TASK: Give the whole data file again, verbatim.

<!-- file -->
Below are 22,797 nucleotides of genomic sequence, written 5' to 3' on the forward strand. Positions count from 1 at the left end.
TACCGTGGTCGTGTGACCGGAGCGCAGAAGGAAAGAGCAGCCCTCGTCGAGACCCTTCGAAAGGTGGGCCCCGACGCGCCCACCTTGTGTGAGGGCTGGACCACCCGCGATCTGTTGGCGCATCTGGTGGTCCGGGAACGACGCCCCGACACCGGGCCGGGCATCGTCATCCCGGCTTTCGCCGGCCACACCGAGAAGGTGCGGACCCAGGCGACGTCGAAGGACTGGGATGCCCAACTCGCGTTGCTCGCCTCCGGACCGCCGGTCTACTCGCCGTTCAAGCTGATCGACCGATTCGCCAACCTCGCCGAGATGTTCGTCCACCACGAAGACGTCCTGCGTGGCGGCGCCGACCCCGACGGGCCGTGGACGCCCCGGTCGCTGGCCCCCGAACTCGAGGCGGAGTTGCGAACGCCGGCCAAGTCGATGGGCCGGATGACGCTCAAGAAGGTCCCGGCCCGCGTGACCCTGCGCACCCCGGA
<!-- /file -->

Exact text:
Below are 22,797 nucleotides of genomic sequence, written 5' to 3' on the forward strand. Positions count from 1 at the left end.
TACCGTGGTCGTGTGACCGGAGCGCAGAAGGAAAGAGCAGCCCTCGTCGAGACCCTTCGAAAGGTGGGCCCCGACGCGCCCACCTTGTGTGAGGGCTGGACCACCCGCGATCTGTTGGCGCATCTGGTGGTCCGGGAACGACGCCCCGACACCGGGCCGGGCATCGTCATCCCGGCTTTCGCCGGCCACACCGAGAAGGTGCGGACCCAGGCGACGTCGAAGGACTGGGATGCCCAACTCGCGTTGCTCGCCTCCGGACCGCCGGTCTACTCGCCGTTCAAGCTGATCGACCGATTCGCCAACCTCGCCGAGATGTTCGTCCACCACGAAGACGTCCTGCGTGGCGGCGCCGACCCCGACGGGCCGTGGACGCCCCGGTCGCTGGCCCCCGAACTCGAGGCGGAGTTGCGAACGCCGGCCAAGTCGATGGGCCGGATGACGCTCAAGAAGGTCCCGGCCCGCGTGACCCTGCGCACCCCGGA